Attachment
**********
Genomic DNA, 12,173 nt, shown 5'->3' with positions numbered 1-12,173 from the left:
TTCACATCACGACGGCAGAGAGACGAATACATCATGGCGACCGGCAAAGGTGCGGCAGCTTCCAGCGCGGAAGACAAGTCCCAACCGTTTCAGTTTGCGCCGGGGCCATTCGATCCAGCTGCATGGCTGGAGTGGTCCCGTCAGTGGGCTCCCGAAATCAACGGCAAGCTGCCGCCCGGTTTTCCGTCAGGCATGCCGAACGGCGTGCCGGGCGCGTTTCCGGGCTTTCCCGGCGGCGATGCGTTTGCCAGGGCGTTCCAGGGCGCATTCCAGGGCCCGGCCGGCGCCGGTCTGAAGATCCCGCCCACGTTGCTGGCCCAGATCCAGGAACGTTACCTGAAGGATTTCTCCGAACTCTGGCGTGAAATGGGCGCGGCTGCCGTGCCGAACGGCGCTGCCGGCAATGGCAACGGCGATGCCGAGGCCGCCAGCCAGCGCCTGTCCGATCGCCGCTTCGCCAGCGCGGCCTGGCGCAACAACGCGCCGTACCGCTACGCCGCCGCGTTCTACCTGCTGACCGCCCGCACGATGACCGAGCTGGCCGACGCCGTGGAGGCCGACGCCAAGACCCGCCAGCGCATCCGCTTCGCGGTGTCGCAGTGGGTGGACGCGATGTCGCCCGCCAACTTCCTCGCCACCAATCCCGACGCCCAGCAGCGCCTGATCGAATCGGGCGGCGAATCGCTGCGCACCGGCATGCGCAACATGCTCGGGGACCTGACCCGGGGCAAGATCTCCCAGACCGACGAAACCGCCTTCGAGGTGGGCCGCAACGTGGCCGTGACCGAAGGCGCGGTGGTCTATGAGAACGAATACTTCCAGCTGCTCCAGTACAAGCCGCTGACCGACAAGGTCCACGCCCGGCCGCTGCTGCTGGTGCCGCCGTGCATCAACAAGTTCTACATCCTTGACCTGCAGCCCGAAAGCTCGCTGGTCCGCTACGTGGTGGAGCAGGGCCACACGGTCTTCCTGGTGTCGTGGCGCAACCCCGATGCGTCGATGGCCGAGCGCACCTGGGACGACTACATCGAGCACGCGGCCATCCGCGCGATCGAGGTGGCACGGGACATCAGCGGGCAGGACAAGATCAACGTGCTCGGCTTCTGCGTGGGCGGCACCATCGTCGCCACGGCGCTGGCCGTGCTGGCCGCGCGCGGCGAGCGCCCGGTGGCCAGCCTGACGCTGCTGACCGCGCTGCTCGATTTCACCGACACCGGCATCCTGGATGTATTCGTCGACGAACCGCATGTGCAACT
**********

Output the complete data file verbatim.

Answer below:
Genomic DNA, 12,173 nt, shown 5'->3' with positions numbered 1-12,173 from the left:
TTCACATCACGACGGCAGAGAGACGAATACATCATGGCGACCGGCAAAGGTGCGGCAGCTTCCAGCGCGGAAGACAAGTCCCAACCGTTTCAGTTTGCGCCGGGGCCATTCGATCCAGCTGCATGGCTGGAGTGGTCCCGTCAGTGGGCTCCCGAAATCAACGGCAAGCTGCCGCCCGGTTTTCCGTCAGGCATGCCGAACGGCGTGCCGGGCGCGTTTCCGGGCTTTCCCGGCGGCGATGCGTTTGCCAGGGCGTTCCAGGGCGCATTCCAGGGCCCGGCCGGCGCCGGTCTGAAGATCCCGCCCACGTTGCTGGCCCAGATCCAGGAACGTTACCTGAAGGATTTCTCCGAACTCTGGCGTGAAATGGGCGCGGCTGCCGTGCCGAACGGCGCTGCCGGCAATGGCAACGGCGATGCCGAGGCCGCCAGCCAGCGCCTGTCCGATCGCCGCTTCGCCAGCGCGGCCTGGCGCAACAACGCGCCGTACCGCTACGCCGCCGCGTTCTACCTGCTGACCGCCCGCACGATGACCGAGCTGGCCGACGCCGTGGAGGCCGACGCCAAGACCCGCCAGCGCATCCGCTTCGCGGTGTCGCAGTGGGTGGACGCGATGTCGCCCGCCAACTTCCTCGCCACCAATCCCGACGCCCAGCAGCGCCTGATCGAATCGGGCGGCGAATCGCTGCGCACCGGCATGCGCAACATGCTCGGGGACCTGACCCGGGGCAAGATCTCCCAGACCGACGAAACCGCCTTCGAGGTGGGCCGCAACGTGGCCGTGACCGAAGGCGCGGTGGTCTATGAGAACGAATACTTCCAGCTGCTCCAGTACAAGCCGCTGACCGACAAGGTCCACGCCCGGCCGCTGCTGCTGGTGCCGCCGTGCATCAACAAGTTCTACATCCTTGACCTGCAGCCCGAAAGCTCGCTGGTCCGCTACGTGGTGGAGCAGGGCCACACGGTCTTCCTGGTGTCGTGGCGCAACCCCGATGCGTCGATGGCCGAGCGCACCTGGGACGACTACATCGAGCACGCGGCCATCCGCGCGATCGAGGTGGCACGGGACATCAGCGGGCAGGACAAGATCAACGTGCTCGGCTTCTGCGTGGGCGGCACCATCGTCGCCACGGCGCTGGCCGTGCTGGCCGCGCGCGGCGAGCGCCCGGTGGCCAGCCTGACGCTGCTGACCGCGCTGCTCGATTTCACCGACACCGGCATCCTGGATGTATTCGTCGACGAACCGCATGTGCAACT